Results 1 to 2 of 2
    • Member Info
      • Native Language:
      • Ukrainian
      • Home Country:
      • Ukraine
      • Current Location:
      • Ukraine

    • Join Date: Sep 2010
    • Posts: 3,469
    #1

    going to have vs must

    I was told that Americans prefer to use the long "going to have" versus the much shorter and equally meaningful "must". So according to this statement the following sentences would be equal in meaning.

    "You must get enough credits to graduate from high school."

    OR

    "You're going to have to get enough credits to graduate from high school."

    Is there a subtle difference in meaning that I'm missing here?

  1. Raymott's Avatar
    • Member Info
      • Native Language:
      • English
      • Home Country:
      • Australia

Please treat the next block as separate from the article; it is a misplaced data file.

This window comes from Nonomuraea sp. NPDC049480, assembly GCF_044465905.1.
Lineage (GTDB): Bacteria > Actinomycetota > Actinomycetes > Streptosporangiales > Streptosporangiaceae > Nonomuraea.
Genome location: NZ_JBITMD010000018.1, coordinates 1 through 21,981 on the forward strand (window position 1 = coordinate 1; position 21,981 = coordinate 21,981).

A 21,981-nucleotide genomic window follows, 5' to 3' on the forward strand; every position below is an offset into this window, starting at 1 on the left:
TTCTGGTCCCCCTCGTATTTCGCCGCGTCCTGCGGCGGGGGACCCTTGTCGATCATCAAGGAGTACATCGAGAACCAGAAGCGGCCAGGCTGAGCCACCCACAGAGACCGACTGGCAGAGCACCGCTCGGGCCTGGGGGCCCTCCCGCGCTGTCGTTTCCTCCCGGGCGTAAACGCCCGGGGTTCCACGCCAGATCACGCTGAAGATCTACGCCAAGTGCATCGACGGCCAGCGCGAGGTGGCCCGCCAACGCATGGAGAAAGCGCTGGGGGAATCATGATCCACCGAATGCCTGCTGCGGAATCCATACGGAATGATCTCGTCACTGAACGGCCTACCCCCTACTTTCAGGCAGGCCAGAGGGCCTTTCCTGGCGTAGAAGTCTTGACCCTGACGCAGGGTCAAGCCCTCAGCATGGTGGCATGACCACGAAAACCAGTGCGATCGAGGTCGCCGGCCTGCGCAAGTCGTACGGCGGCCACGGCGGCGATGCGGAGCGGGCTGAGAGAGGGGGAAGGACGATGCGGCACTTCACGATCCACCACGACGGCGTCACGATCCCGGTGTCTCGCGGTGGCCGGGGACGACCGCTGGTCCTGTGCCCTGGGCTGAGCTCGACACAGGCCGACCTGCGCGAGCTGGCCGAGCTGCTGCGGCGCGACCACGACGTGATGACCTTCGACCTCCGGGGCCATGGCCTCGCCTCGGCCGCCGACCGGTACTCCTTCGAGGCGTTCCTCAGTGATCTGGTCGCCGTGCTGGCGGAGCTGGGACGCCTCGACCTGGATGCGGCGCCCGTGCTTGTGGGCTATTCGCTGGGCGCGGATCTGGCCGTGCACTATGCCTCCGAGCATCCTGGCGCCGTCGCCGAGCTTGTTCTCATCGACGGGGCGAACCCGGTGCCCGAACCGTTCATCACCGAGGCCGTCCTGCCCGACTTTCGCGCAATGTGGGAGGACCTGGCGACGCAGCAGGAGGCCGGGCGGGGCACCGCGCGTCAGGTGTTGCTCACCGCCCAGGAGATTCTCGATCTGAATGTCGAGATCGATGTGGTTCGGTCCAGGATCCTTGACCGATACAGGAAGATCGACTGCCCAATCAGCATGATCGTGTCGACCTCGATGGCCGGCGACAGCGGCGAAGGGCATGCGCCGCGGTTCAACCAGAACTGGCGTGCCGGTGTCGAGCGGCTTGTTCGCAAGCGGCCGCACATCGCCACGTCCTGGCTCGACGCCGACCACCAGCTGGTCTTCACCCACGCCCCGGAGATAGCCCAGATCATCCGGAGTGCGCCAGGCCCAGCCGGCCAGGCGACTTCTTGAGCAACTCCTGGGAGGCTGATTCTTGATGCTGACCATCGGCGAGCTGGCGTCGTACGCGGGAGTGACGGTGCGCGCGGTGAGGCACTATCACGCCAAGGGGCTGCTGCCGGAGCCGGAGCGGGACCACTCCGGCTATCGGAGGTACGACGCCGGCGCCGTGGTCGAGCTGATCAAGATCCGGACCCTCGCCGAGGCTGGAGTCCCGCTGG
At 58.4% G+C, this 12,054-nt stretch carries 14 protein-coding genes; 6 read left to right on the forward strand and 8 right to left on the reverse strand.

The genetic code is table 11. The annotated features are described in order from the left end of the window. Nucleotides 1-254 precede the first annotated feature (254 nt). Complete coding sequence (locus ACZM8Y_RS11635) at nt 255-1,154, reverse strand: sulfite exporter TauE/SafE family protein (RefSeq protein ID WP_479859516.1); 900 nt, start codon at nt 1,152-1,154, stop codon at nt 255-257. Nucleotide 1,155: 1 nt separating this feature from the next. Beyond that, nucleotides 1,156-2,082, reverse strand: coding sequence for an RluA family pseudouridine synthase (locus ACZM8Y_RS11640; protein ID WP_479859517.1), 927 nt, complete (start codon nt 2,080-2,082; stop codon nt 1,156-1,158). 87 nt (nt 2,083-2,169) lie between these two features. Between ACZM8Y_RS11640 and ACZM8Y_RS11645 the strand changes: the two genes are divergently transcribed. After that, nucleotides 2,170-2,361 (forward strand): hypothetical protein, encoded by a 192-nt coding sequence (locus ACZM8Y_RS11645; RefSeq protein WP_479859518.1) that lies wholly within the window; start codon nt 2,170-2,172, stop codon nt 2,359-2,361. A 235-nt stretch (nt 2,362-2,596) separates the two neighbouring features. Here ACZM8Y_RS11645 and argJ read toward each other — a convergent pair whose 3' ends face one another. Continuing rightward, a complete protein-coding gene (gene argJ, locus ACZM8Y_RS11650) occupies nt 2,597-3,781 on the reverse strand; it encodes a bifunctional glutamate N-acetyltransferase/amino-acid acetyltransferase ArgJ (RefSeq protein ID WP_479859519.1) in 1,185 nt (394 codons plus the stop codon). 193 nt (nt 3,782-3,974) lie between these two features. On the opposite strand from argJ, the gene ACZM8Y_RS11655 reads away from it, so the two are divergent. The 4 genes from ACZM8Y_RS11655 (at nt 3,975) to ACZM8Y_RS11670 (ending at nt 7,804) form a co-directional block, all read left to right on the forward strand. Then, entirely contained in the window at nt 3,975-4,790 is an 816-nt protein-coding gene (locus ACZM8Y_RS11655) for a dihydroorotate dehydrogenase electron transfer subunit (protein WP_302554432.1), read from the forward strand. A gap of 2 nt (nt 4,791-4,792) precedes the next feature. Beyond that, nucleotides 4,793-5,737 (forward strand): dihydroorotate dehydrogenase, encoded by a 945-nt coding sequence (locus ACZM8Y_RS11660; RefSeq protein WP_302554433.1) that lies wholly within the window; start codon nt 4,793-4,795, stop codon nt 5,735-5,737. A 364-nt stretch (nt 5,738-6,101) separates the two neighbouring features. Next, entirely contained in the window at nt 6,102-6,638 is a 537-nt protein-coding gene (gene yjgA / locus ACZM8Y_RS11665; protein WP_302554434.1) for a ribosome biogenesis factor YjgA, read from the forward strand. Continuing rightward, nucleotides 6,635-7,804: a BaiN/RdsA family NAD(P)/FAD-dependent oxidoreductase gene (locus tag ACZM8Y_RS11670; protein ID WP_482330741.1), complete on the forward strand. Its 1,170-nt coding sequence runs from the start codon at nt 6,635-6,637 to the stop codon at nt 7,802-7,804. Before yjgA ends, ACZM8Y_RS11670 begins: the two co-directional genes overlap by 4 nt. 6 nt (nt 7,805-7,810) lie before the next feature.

• Current Location:
      • Australia

    • Join Date: Jun 2008
    • Posts: 24,091
    #2

    Re: going to have vs must

    Quote Originally Posted by ostap77 View Post
    I was told that Americans prefer to use the long "going to have to" versus the much shorter and equally meaningful "must". So according to this statement the following sentences would be equal in meaning.

    "You must get enough credits to graduate from high school."

    OR

    "You're going to have to get enough credits to graduate from high school."

    Is there a subtle difference in meaning that I'm missing here?
    No, you have it wrong. "Have to" means "must". "going to have" has nothing to do with it.

    "You must get enough credits ..." = "You have to get enough credits .."
    You can add "going to" to indicate futurity with "have to" but you can't use it with "must".

Bookmarks

Posting Permissions

  • You may not post new threads
  • You may not post replies
  • You may not post attachments
  • You may not edit your posts
  •